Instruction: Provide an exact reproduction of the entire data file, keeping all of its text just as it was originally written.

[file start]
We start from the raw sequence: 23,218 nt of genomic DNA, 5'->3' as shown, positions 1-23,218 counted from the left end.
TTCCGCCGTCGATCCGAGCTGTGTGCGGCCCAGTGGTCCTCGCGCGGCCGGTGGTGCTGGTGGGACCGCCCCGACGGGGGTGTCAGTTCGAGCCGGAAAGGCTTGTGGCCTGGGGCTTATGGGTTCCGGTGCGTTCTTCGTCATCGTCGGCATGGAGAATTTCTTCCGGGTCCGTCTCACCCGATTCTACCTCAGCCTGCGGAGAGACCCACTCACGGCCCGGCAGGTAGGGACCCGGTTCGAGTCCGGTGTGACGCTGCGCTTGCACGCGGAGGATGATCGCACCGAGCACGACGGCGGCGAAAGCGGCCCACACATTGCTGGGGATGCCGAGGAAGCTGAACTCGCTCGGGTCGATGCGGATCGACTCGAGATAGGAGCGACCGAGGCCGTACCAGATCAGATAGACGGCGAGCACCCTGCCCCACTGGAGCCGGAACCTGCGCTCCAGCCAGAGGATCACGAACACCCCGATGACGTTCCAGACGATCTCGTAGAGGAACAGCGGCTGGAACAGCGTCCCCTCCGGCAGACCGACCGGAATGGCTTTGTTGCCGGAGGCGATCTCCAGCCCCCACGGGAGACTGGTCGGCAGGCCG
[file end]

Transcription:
We start from the raw sequence: 23,218 nt of genomic DNA, 5'->3' as shown, positions 1-23,218 counted from the left end.
TTCCGCCGTCGATCCGAGCTGTGTGCGGCCCAGTGGTCCTCGCGCGGCCGGTGGTGCTGGTGGGACCGCCCCGACGGGGGTGTCAGTTCGAGCCGGAAAGGCTTGTGGCCTGGGGCTTATGGGTTCCGGTGCGTTCTTCGTCATCGTCGGCATGGAGAATTTCTTCCGGGTCCGTCTCACCCGATTCTACCTCAGCCTGCGGAGAGACCCACTCACGGCCCGGCAGGTAGGGACCCGGTTCGAGTCCGGTGTGACGCTGCGCTTGCACGCGGAGGATGATCGCACCGAGCACGACGGCGGCGAAAGCGGCCCACACATTGCTGGGGATGCCGAGGAAGCTGAACTCGCTCGGGTCGATGCGGATCGACTCGAGATAGGAGCGACCGAGGCCGTACCAGATCAGATAGACGGCGAGCACCCTGCCCCACTGGAGCCGGAACCTGCGCTCCAGCCAGAGGATCACGAACACCCCGATGACGTTCCAGACGATCTCGTAGAGGAACAGCGGCTGGAACAGCGTCCCCTCCGGCAGACCGACCGGAATGGCTTTGTTGCCGGAGGCGATCTCCAGCCCCCACGGGAGACTGGTCGGCAGGCCG